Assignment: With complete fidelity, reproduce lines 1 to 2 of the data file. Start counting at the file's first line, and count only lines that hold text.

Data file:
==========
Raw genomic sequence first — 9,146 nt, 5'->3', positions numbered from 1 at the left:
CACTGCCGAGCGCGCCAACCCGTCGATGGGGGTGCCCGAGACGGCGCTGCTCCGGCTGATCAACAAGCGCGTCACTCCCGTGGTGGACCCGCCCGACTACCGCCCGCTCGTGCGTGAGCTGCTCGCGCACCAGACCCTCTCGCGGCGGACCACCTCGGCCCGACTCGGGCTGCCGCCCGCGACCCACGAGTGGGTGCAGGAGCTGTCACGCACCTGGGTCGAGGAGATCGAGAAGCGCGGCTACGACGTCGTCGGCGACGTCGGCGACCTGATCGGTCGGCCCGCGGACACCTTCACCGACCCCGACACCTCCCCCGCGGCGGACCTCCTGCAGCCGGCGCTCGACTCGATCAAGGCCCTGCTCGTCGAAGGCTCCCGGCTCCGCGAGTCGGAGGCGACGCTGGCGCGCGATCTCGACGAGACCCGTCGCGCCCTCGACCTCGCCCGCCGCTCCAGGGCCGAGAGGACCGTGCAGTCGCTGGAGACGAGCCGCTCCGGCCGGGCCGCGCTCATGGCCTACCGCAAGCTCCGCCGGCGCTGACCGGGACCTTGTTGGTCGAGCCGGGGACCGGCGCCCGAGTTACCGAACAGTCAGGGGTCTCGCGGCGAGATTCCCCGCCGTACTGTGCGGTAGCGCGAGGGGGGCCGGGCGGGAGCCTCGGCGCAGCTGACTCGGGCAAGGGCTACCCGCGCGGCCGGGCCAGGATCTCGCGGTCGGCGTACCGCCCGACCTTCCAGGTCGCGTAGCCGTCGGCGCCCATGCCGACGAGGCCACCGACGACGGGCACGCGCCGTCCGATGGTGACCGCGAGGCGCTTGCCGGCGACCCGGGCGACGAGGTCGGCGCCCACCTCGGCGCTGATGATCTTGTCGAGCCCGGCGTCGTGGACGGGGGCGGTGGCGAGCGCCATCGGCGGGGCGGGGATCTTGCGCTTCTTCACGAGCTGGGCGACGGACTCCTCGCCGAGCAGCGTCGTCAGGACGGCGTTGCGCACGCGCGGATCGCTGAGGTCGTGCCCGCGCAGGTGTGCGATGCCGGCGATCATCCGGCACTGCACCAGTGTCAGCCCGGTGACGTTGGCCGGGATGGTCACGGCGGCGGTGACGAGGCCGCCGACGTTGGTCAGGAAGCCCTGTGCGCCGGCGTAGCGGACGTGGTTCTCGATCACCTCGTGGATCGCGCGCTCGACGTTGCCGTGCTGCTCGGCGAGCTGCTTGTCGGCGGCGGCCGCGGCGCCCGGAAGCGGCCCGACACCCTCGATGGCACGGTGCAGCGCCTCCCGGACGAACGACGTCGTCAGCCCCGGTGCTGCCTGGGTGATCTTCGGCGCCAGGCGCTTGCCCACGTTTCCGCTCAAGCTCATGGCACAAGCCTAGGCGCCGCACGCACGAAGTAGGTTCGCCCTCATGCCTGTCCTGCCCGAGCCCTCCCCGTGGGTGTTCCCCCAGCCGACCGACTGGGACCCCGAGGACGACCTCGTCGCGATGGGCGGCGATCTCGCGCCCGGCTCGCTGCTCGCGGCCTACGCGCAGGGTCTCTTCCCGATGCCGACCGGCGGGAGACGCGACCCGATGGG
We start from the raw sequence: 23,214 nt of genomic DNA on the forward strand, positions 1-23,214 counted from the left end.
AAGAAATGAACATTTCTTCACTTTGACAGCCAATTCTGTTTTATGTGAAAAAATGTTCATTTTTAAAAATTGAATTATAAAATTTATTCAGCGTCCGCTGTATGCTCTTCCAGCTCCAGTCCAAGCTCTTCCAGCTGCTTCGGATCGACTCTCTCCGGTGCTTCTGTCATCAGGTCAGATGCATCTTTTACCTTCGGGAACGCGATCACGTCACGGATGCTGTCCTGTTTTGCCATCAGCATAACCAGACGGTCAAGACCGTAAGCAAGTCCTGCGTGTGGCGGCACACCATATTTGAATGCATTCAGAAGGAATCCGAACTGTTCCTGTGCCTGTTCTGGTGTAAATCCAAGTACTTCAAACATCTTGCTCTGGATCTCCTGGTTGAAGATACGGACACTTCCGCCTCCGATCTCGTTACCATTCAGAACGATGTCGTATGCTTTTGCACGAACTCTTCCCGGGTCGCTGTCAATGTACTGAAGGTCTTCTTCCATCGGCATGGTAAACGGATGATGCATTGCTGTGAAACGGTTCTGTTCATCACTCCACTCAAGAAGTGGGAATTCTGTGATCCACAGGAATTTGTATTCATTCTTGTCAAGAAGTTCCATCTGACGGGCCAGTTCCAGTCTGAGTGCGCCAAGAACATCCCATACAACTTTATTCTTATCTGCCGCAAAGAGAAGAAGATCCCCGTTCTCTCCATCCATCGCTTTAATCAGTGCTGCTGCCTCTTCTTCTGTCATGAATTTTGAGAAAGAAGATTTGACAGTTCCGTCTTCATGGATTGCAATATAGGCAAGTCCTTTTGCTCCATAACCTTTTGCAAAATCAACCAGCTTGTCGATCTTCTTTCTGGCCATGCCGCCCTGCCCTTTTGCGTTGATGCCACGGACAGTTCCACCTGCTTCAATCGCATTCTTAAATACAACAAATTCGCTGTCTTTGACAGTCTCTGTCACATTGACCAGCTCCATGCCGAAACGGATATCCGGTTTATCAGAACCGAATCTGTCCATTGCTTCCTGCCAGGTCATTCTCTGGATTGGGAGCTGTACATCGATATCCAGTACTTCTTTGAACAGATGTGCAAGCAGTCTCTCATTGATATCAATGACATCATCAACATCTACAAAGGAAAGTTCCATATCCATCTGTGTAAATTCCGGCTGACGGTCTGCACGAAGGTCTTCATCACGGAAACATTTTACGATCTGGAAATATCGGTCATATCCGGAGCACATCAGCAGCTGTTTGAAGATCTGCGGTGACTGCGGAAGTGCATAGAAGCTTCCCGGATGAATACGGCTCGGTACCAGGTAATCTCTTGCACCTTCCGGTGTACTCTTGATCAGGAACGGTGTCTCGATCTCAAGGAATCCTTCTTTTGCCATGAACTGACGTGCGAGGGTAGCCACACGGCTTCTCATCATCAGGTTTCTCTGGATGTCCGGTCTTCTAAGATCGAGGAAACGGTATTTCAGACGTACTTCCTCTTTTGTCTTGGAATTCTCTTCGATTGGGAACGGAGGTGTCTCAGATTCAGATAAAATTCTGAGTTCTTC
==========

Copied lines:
Raw genomic sequence first — 9,146 nt, 5'->3', positions numbered from 1 at the left:
CACTGCCGAGCGCGCCAACCCGTCGATGGGGGTGCCCGAGACGGCGCTGCTCCGGCTGATCAACAAGCGCGTCACTCCCGTGGTGGACCCGCCCGACTACCGCCCGCTCGTGCGTGAGCTGCTCGCGCACCAGACCCTCTCGCGGCGGACCACCTCGGCCCGACTCGGGCTGCCGCCCGCGACCCACGAGTGGGTGCAGGAGCTGTCACGCACCTGGGTCGAGGAGATCGAGAAGCGCGGCTACGACGTCGTCGGCGACGTCGGCGACCTGATCGGTCGGCCCGCGGACACCTTCACCGACCCCGACACCTCCCCCGCGGCGGACCTCCTGCAGCCGGCGCTCGACTCGATCAAGGCCCTGCTCGTCGAAGGCTCCCGGCTCCGCGAGTCGGAGGCGACGCTGGCGCGCGATCTCGACGAGACCCGTCGCGCCCTCGACCTCGCCCGCCGCTCCAGGGCCGAGAGGACCGTGCAGTCGCTGGAGACGAGCCGCTCCGGCCGGGCCGCGCTCATGGCCTACCGCAAGCTCCGCCGGCGCTGACCGGGACCTTGTTGGTCGAGCCGGGGACCGGCGCCCGAGTTACCGAACAGTCAGGGGTCTCGCGGCGAGATTCCCCGCCGTACTGTGCGGTAGCGCGAGGGGGGCCGGGCGGGAGCCTCGGCGCAGCTGACTCGGGCAAGGGCTACCCGCGCGGCCGGGCCAGGATCTCGCGGTCGGCGTACCGCCCGACCTTCCAGGTCGCGTAGCCGTCGGCGCCCATGCCGACGAGGCCACCGACGACGGGCACGCGCCGTCCGATGGTGACCGCGAGGCGCTTGCCGGCGACCCGGGCGACGAGGTCGGCGCCCACCTCGGCGCTGATGATCTTGTCGAGCCCGGCGTCGTGGACGGGGGCGGTGGCGAGCGCCATCGGCGGGGCGGGGATCTTGCGCTTCTTCACGAGCTGGGCGACGGACTCCTCGCCGAGCAGCGTCGTCAGGACGGCGTTGCGCACGCGCGGATCGCTGAGGTCGTGCCCGCGCAGGTGTGCGATGCCGGCGATCATCCGGCACTGCACCAGTGTCAGCCCGGTGACGTTGGCCGGGATGGTCACGGCGGCGGTGACGAGGCCGCCGACGTTGGTCAGGAAGCCCTGTGCGCCGGCGTAGCGGACGTGGTTCTCGATCACCTCGTGGATCGCGCGCTCGACGTTGCCGTGCTGCTCGGCGAGCTGCTTGTCGGCGGCGGCCGCGGCGCCCGGAAGCGGCCCGACACCCTCGATGGCACGGTGCAGCGCCTCCCGGACGAACGACGTCGTCAGCCCCGGTGCTGCCTGGGTGATCTTCGGCGCCAGGCGCTTGCCCACGTTTCCGCTCAAGCTCATGGCACAAGCCTAGGCGCCGCACGCACGAAGTAGGTTCGCCCTCATGCCTGTCCTGCCCGAGCCCTCCCCGTGGGTGTTCCCCCAGCCGACCGACTGGGACCCCGAGGACGACCTCGTCGCGATGGGCGGCGATCTCGCGCCCGGCTCGCTGCTCGCGGCCTACGCGCAGGGTCTCTTCCCGATGCCGACCGGCGGGAGACGCGACCCGATGGG